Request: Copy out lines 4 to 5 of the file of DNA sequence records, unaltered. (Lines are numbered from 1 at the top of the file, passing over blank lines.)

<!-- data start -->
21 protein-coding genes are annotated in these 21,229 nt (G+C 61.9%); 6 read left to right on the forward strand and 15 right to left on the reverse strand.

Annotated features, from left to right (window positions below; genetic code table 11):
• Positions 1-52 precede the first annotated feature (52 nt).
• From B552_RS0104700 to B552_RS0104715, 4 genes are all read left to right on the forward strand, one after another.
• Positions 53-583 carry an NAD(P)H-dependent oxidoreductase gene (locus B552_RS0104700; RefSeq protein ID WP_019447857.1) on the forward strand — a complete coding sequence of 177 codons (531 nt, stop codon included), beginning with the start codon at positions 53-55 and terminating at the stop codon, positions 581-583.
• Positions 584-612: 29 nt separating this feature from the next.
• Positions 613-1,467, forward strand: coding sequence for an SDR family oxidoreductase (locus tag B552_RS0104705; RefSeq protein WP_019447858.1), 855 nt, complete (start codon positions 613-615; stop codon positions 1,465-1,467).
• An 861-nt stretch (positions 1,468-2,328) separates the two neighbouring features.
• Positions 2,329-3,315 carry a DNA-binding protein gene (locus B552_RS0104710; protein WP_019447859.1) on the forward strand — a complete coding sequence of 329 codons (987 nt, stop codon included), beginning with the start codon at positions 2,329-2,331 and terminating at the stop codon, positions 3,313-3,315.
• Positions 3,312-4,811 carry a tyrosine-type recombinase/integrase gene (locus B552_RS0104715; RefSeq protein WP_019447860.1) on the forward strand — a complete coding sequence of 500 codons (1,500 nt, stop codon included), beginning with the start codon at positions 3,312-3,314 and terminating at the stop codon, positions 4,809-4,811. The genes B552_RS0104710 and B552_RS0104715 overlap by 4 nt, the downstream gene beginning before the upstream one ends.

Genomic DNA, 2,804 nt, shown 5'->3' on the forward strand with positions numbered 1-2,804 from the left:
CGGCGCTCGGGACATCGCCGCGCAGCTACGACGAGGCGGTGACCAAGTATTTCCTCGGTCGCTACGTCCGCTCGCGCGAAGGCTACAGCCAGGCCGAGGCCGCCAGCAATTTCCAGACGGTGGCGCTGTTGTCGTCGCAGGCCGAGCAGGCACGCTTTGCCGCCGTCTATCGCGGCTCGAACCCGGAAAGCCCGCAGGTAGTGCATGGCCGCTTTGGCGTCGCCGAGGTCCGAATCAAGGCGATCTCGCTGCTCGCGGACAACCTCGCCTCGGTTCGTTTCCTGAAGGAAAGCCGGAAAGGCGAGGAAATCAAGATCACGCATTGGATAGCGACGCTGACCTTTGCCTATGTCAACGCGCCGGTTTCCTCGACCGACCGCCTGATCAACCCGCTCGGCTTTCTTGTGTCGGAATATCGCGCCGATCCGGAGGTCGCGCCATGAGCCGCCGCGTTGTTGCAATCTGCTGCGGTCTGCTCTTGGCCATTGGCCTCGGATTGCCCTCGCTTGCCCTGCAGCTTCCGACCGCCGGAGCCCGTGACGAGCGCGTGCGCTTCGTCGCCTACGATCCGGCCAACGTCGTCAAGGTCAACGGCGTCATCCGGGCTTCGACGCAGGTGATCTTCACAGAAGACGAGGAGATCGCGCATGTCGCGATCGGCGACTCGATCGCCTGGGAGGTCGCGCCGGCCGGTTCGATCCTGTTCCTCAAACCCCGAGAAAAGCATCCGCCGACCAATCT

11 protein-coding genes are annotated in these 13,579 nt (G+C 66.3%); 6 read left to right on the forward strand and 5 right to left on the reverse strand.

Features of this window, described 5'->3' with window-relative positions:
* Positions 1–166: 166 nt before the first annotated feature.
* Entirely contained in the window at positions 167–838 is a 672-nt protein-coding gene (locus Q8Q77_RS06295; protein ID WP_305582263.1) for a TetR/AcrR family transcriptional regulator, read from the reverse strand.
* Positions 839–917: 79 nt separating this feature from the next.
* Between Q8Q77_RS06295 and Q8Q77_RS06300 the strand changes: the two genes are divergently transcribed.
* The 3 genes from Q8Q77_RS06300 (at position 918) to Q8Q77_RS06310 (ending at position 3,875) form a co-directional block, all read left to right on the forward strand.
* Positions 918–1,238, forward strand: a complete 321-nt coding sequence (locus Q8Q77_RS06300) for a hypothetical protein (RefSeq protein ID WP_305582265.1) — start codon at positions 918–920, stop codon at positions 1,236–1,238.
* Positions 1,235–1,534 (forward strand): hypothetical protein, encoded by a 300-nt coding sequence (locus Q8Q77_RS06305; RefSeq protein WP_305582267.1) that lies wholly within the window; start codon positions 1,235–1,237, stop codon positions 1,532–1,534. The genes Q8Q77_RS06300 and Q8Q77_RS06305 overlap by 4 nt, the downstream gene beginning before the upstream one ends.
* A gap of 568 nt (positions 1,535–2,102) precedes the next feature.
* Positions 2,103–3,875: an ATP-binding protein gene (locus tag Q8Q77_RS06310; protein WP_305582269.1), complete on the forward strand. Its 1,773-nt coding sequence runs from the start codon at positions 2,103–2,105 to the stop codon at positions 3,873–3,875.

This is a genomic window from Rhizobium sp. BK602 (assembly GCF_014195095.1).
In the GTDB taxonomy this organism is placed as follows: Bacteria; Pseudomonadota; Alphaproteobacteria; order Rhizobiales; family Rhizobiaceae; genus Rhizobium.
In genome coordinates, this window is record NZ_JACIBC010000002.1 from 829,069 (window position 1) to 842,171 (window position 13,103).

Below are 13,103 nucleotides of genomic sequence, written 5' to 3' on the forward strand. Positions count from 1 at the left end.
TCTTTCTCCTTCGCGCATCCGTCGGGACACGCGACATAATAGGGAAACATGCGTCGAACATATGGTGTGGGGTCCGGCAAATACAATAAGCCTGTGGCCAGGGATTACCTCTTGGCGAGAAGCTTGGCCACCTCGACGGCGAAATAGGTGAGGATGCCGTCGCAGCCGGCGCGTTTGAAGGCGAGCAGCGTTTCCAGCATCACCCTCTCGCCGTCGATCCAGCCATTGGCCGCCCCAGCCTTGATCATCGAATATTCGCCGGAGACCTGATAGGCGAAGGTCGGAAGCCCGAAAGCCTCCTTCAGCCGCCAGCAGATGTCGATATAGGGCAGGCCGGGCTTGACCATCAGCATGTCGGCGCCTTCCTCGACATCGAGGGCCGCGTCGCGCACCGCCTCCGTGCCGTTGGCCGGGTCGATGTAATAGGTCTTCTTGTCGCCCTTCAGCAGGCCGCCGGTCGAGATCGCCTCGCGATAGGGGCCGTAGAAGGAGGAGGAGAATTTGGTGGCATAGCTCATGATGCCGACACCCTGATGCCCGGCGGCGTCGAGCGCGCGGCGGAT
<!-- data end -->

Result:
• From B552_RS0104700 to B552_RS0104715, 4 genes are all read left to right on the forward strand, one after another.
• Positions 53-583 carry an NAD(P)H-dependent oxidoreductase gene (locus B552_RS0104700; RefSeq protein ID WP_019447857.1) on the forward strand — a complete coding sequence of 177 codons (531 nt, stop codon included), beginning with the start codon at positions 53-55 and terminating at the stop codon, positions 581-583.